If you visit the Library of Congress’s (LOC) website and click on, “Historic Newspapers,” you open up a unique tool for teaching American history. The first thing you will see is a collection of newspaper front pages, “100 Years Ago Today.” These, of course, offer great potential as a way to scan the current events from a century ago, but it is not the only resource the site affords visitors and educators.
“Chronicling America” is a joint-effort of the Library of Congress and National Endowment for the Humanities to provide access to digitized newspapers and to digitize select others. The intent is, of course, to provide a digital directory of such resources for American history. The website explains the project in the following manner:
Chronicling America is a Website providing access to information about historic newspapers and select digitized newspaper pages, and is produced by the National Digital Newspaper Program (NDNP). NDNP, a partnership between the National Endowment for the Humanities (NEH) and the Library of Congress (LC), is a long-term effort to develop an Internet-based, searchable database of U.S. newspapers with descriptive information and select digitization of historic pages. Supported by NEH, this rich digital resource will be developed and permanently maintained at the Library of Congress. An NEH award program will fund the contribution of content from, eventually, all U.S. states and territories.
To search for particular content, start by clicking on the sidebar’s link, “Recommended Topics,” (location on left upper sidebar, as seen from the screen shot, above) a large alphabetic list of topics is provided. From here you have two options, 1) find your topic among the listed suggestions, or 2) type in a search term(s) into the box labeled, “Find,” with one of three search areas (1, “News & Current Periodical Pages,” 2, “Researchers Web Pages,” and 3, “All Library of Congress Pages”) provided in the drop down box immediately to the right and see what is provided (see at the top of the screen shot provided, below).
For example, I typed in, “Thomas Edison” in, “News and Current Periodical Pages,” and hit, “GO.” Now, here, it gets a bit confusing. While I did not get a direct result for, “Thomas Edison,” the man, as such, I got a topic that is related to Edison: “Early Cinema.” This could be frustrating for some folks, but the site does function best along the topics it has prepared. An alternative method is to search, “Thomas Edison” in, “Researchers Web Pages,” and hit, “GO,” giving you research options from the LOC. Not all of these results will be useful, some will be collections’ items that are not digitized, and others may be only tangentially related, such as the page for the, “Motion Picture and Television Reading Room,” which explains on its main page that:
The Library of Congress began collecting motion pictures in 1893 when Thomas Edison and his brilliant assistant W.K.L. Dickson deposited the Edison Kinetoscopic Records for copyright. However, because of the difficulty of safely storing the flammable nitrate film used at the time, the Library retained only the descriptive material relating to motion pictures. In 1942, recognizing the importance of motion pictures and the need to preserve them as a historical record, the Library began the collection of the films themselves. From 1949 on these included films made for television. Today the Motion Picture, Broadcasting and Recorded Sound Division (MBRS) has responsibility for the acquisition, cataloging and preservation of the motion picture and television collections. The Division operates the Motion Picture and Television Reading Room to provide access and information services to an international community of film and television professionals, archivists, scholars and researchers.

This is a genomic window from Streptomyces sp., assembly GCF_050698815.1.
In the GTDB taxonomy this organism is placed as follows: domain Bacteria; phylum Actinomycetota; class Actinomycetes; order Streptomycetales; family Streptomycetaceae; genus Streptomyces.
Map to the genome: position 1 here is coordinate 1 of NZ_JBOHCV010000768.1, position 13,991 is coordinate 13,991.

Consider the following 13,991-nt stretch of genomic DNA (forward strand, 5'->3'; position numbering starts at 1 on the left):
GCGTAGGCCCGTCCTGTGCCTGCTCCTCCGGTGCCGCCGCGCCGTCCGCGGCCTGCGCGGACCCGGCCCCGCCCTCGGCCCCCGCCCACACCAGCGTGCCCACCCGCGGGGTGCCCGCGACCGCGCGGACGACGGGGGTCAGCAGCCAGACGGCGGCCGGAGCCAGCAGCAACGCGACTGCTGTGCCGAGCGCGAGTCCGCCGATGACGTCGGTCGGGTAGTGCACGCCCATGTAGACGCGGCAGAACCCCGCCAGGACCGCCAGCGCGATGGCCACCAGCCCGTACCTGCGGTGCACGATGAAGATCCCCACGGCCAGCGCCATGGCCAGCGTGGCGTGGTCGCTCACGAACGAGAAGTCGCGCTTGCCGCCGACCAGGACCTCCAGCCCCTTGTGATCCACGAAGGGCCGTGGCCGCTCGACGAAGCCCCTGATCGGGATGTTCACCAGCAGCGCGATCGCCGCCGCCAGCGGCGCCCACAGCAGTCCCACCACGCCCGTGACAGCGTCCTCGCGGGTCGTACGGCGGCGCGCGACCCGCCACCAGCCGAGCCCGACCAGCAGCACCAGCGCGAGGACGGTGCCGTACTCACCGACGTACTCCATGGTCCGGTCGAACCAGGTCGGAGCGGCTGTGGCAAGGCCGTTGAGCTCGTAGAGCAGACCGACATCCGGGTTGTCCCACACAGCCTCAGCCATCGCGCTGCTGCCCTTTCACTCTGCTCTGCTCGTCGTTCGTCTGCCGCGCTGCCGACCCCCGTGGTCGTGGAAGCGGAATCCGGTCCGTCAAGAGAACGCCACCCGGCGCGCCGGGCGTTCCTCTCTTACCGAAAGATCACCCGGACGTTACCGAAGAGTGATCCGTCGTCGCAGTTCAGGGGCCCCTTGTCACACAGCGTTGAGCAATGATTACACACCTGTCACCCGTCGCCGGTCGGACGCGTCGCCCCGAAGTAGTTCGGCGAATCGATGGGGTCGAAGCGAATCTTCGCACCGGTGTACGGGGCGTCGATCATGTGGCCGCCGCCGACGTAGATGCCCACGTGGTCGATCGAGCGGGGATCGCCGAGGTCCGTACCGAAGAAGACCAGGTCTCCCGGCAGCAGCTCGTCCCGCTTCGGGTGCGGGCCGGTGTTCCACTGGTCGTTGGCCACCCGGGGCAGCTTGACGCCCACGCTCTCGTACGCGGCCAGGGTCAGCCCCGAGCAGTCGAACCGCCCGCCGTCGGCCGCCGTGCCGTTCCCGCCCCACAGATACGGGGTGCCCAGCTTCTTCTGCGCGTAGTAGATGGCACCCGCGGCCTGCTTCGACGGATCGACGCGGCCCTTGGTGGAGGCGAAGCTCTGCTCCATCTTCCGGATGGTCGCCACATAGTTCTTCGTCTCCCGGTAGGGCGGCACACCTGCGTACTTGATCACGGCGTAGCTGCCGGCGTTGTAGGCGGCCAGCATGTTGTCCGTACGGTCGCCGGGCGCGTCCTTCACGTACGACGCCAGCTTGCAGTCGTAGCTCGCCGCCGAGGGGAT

The last search option from this page is to search, “Thomas Edison” in, “All Library of Congress Pages,” and hit, “GO,” thus providing you with a wide array of materials, including lesson plans, events information and much more. This brings up some of the same material that the last search provided, but it also includes the LOC biography of Edison and the lesson plan, “Thomas Edison, Electricity and America,” which provides some pretty interesting primary sources, though no newspaper sources (it does include magazine sources, focusing especially on advertising in select magazines).
If you are determined to cover Edison and use the Historic American Newspapers website, you still have a couple of options: 1) direct your students to the page on the 100th anniversary of something newsworthy from Edison’s career, or, if you can’t manage that, 2) use either the, “Early Cinema,” or, “Nikola Tesla,” topics. Once you select on the topic of choice, you will first get a list of, “Important Dates,” for the topic, then, “Suggested Search Strategies,” and finally, “Sample Articles,” providing links to digitized newspaper articles.
The digital copy of the newspaper can be manipulated with controls in the top left corner of the view screen. In addition to zooming in and out, turning pages, etc., one can also take snapshots with the view screen which can be copied and pasted, downloaded, or printed. By clicking on the, “Clip Image,” link, the snap shot is opened on a new page or tab with bibliographic information from the newspaper, itself, and the link to the site.
Keep in mind when using old newspaper articles that the rules of journalism developed over time and are relatively recent guidelines, despite the upheaval and threat to such rules created by the web. As ever, multiple sources will often reveal biases and prejudices among individual publications or authors.